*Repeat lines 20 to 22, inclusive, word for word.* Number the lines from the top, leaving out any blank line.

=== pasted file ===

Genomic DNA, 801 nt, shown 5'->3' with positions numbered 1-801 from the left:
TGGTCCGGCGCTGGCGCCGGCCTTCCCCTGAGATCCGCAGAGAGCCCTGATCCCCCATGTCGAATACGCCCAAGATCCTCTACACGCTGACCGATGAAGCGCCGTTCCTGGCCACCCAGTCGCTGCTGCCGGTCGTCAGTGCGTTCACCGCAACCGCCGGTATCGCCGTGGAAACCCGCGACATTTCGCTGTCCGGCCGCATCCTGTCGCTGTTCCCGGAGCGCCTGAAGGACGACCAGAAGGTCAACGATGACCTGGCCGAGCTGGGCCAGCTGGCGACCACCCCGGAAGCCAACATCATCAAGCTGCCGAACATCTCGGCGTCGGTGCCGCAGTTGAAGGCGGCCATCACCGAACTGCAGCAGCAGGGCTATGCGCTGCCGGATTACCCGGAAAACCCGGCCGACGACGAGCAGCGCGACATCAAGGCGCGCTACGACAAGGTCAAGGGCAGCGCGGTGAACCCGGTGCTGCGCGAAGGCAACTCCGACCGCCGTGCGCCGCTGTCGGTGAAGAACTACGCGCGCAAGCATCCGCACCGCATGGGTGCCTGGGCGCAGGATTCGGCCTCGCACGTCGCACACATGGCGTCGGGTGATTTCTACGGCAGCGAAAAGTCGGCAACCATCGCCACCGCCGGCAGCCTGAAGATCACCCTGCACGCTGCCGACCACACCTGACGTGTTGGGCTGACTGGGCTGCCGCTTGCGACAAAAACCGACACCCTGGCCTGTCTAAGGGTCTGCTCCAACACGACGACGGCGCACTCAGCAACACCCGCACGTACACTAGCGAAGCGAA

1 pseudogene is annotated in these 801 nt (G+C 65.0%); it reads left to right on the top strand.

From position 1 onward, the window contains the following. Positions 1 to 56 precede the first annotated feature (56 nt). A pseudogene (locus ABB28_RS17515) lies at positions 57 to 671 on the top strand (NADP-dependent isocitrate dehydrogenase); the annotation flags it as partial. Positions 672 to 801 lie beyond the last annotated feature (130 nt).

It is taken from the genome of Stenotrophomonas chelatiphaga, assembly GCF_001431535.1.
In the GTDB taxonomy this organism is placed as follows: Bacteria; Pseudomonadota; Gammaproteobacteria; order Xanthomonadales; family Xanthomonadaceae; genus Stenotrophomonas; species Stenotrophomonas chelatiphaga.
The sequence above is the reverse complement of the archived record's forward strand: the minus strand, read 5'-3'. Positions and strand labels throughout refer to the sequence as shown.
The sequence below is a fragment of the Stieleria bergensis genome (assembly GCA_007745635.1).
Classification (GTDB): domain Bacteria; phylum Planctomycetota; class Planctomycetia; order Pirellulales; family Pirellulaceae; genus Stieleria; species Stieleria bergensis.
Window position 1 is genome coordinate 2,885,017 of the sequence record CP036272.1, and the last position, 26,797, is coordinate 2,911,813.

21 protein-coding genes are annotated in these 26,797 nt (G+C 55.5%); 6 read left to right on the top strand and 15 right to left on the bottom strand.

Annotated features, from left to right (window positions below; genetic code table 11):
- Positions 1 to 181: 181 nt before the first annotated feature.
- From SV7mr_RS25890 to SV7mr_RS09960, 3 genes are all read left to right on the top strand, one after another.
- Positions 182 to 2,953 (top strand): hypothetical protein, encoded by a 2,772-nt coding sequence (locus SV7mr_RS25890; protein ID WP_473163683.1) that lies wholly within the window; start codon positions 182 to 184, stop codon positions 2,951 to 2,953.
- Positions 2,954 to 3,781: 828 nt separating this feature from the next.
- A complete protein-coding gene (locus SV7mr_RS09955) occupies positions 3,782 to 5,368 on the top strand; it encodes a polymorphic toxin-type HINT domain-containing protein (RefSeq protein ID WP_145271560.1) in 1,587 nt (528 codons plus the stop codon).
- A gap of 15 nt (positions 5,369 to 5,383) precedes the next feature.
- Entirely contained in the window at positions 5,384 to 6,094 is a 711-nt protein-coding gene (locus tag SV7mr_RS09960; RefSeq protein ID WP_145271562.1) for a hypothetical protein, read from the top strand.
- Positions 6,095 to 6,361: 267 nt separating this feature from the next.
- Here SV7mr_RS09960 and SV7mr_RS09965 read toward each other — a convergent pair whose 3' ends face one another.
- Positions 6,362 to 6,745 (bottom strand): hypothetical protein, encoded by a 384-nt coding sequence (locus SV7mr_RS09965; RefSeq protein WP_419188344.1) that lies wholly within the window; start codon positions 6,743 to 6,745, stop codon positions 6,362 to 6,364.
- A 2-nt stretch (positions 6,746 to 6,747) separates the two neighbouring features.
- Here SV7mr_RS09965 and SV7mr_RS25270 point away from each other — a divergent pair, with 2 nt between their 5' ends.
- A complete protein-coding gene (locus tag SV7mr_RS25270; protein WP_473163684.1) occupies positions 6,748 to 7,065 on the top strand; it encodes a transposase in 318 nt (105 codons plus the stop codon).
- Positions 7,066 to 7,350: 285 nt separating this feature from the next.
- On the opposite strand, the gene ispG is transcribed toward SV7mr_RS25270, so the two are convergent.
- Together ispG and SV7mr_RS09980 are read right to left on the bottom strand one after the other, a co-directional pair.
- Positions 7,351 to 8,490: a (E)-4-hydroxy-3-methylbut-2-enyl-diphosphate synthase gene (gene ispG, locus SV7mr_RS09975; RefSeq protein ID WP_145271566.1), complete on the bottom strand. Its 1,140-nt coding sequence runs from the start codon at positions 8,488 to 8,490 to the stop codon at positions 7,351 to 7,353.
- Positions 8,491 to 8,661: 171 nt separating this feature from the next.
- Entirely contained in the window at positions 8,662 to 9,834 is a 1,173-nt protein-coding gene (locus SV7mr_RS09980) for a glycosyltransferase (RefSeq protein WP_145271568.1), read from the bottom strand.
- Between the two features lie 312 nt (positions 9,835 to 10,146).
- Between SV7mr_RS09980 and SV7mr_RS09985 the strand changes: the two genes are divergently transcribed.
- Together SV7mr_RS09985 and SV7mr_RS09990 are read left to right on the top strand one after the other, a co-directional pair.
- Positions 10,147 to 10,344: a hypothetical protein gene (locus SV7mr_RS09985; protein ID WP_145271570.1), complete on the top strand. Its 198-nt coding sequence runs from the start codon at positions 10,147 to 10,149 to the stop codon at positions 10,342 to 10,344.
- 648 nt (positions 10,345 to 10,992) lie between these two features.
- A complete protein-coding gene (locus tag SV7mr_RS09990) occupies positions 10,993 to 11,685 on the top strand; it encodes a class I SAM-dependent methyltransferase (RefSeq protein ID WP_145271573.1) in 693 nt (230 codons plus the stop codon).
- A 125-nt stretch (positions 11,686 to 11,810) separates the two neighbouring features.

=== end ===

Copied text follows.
- Positions 6,095 to 6,361: 267 nt separating this feature from the next.
- Here SV7mr_RS09960 and SV7mr_RS09965 read toward each other — a convergent pair whose 3' ends face one another.
- Positions 6,362 to 6,745 (bottom strand): hypothetical protein, encoded by a 384-nt coding sequence (locus SV7mr_RS09965; RefSeq protein WP_419188344.1) that lies wholly within the window; start codon positions 6,743 to 6,745, stop codon positions 6,362 to 6,364.